Here’s Sean Adcock's final instalment and a whole raft of photos of his and many others exploits at Opus 40
"Capping it all
Finished at last...
I don’t have any really good before shots. There’s one I took from 2013 and a now shot, too much rigging yet to be removed to show it properly. There’s another of me repairing the path at the base to give a bit of scale. I should imagine Tomas will post more on the Stone Foundation Facebook page in due course.
The last major job was resetting the ‘flatwork’ a bit of a euphemism at Opus 40 where the settlement means hardly anything is flat. Here TJ Mora is hard at it... the temperatures over the last few days have been unbearable... high 80sFahrenheit in the shade on a reflective stone surface it was silly... hot stone, burning chisels. The fits at Opus 40 are not very tight, so whilst we use stones of generally the right shape we did not go for snug, cut joins. Again we were restoring not renovating. We did however fill all the gaps with small stones and debris to avoid the potential of anyone breaking their ankles on ‘our’ bit.
So to the caps... The wall had to be built specifically for each stone, measuring from a string to build the required height at either end and usually in the middle. The stones were generally too irregular to build the whole length (shelving, tapering or quarter inch differences here and there which mess everything up if you try to build the whole length unless you are very lucky). The key to getting a good consistent line it to measure everything as accurately as possible then allow an extra 1/16 -1/8 inch as stones always seem to sit ‘proud’ of your measurements, how inaccurate you can be and still get it right is I think down to ‘feel’, it is however worth being painstaking as a nice crisp line to the top of the blocks always sets the work off and catches the eye (distracting from the less than perfect wall below).
The Stone was then rigged and hoisted into place using a gin pole, similar to the way Harvey Fite wthe creator of Opus 40 worked. Us old guys manned the ropes or shouted instructions, whilst young intern Alex Banfield did the boom hoisting. Harvey did it by himself, we needed a small army. Originally we hoped that this would be motor driven, but a succession of motors could not cope, once we gave up with modern technology, found one of Harvey’s old handles and adjusted it to fit, it ran like clockwork, and Alex is now well toned into the bargain. There’s a video of the whole torturous hoisting process taken by Benjamin Maron a local waller, frequent and invaluable member of the team at https://www.icloud.com/sharedalbum/#B025Uzl7Vy7qps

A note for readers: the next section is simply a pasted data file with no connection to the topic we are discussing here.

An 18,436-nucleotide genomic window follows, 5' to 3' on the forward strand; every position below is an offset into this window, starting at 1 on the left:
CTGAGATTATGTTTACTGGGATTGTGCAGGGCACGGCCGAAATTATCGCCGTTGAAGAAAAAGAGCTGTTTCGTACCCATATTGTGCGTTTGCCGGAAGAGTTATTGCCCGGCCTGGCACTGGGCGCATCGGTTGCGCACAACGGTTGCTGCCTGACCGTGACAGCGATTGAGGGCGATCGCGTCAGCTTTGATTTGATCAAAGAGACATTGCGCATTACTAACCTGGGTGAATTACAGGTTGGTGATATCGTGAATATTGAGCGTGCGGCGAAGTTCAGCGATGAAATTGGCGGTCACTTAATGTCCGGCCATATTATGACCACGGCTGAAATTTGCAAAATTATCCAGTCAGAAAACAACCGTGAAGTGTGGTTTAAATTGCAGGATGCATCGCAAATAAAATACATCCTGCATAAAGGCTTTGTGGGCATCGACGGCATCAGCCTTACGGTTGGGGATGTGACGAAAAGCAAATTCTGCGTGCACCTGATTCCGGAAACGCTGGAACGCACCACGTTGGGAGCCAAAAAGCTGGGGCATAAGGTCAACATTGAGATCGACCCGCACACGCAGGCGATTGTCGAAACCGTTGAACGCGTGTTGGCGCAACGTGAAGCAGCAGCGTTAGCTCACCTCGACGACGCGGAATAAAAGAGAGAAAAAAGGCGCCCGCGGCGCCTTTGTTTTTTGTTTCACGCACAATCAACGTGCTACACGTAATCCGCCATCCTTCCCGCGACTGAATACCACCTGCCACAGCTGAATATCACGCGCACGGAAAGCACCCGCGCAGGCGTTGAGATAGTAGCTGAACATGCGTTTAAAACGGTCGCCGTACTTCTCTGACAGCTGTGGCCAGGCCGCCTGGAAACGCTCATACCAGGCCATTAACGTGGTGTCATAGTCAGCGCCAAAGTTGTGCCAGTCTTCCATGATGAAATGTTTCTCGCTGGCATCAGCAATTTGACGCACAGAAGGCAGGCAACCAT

Once roughly in place the stone had to be ‘teased’ into position... in this instance using our “battering ram” a tool originally devised to knock in stones in the remains of the original face we were trying to join into (hearting behind them first removed) back to something approaching the ‘correct’ “batter”/slope hence its name... nothing to do with castle doors after all.(Photo courtesy of Gerry Pallor). It pays to have a Karl Kaufmann to hand for this kind of work.
Once in place the stone is tweaked front back and the ends for level, not always easy when some are slightly dished. Voids under the stone are filled carefully from all sides including the front (leaving space for the final face stones). “Spaghetti arms” help, failing that thin metal bars, hammer handles, other stones to nudge them until they are tight. Finally any gaps in the face are filled with carefully selected tight fitting stone not always easy when the stone tapers down into the wall.
All in all, fiddly and time consuming, but well worth the effort, as indeed I’d like to think the whole job was. Hopefully there will be a full report of the project in “Stonechat” and “Stonexus” in the not too dim distant future.